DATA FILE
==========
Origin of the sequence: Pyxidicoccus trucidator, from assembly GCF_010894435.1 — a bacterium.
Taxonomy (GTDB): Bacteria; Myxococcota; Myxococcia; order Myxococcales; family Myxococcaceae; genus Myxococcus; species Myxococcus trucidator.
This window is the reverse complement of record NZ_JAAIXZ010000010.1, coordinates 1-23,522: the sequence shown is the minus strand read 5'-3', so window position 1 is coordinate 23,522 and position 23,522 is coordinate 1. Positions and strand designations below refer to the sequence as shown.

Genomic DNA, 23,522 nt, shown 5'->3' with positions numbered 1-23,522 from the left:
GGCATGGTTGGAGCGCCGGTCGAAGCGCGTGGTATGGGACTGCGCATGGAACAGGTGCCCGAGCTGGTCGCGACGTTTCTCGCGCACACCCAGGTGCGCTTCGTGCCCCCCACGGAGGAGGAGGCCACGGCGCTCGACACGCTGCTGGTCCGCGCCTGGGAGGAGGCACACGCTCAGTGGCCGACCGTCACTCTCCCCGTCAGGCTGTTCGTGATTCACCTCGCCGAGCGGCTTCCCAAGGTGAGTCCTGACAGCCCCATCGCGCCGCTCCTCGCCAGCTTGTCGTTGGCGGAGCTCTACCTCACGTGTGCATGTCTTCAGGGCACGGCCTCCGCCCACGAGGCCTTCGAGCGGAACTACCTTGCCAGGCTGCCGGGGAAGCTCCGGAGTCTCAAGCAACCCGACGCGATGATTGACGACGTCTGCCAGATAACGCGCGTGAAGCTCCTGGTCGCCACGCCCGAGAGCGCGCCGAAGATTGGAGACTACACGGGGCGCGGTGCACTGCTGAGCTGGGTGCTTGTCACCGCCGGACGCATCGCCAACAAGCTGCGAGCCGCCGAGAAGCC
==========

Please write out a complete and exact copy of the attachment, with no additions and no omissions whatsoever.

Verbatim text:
Origin of the sequence: Pyxidicoccus trucidator, from assembly GCF_010894435.1 — a bacterium.
Taxonomy (GTDB): Bacteria; Myxococcota; Myxococcia; order Myxococcales; family Myxococcaceae; genus Myxococcus; species Myxococcus trucidator.
This window is the reverse complement of record NZ_JAAIXZ010000010.1, coordinates 1-23,522: the sequence shown is the minus strand read 5'-3', so window position 1 is coordinate 23,522 and position 23,522 is coordinate 1. Positions and strand designations below refer to the sequence as shown.

Genomic DNA, 23,522 nt, shown 5'->3' with positions numbered 1-23,522 from the left:
GGCATGGTTGGAGCGCCGGTCGAAGCGCGTGGTATGGGACTGCGCATGGAACAGGTGCCCGAGCTGGTCGCGACGTTTCTCGCGCACACCCAGGTGCGCTTCGTGCCCCCCACGGAGGAGGAGGCCACGGCGCTCGACACGCTGCTGGTCCGCGCCTGGGAGGAGGCACACGCTCAGTGGCCGACCGTCACTCTCCCCGTCAGGCTGTTCGTGATTCACCTCGCCGAGCGGCTTCCCAAGGTGAGTCCTGACAGCCCCATCGCGCCGCTCCTCGCCAGCTTGTCGTTGGCGGAGCTCTACCTCACGTGTGCATGTCTTCAGGGCACGGCCTCCGCCCACGAGGCCTTCGAGCGGAACTACCTTGCCAGGCTGCCGGGGAAGCTCCGGAGTCTCAAGCAACCCGACGCGATGATTGACGACGTCTGCCAGATAACGCGCGTGAAGCTCCTGGTCGCCACGCCCGAGAGCGCGCCGAAGATTGGAGACTACACGGGGCGCGGTGCACTGCTGAGCTGGGTGCTTGTCACCGCCGGACGCATCGCCAACAAGCTGCGAGCCGCCGAGAAGCC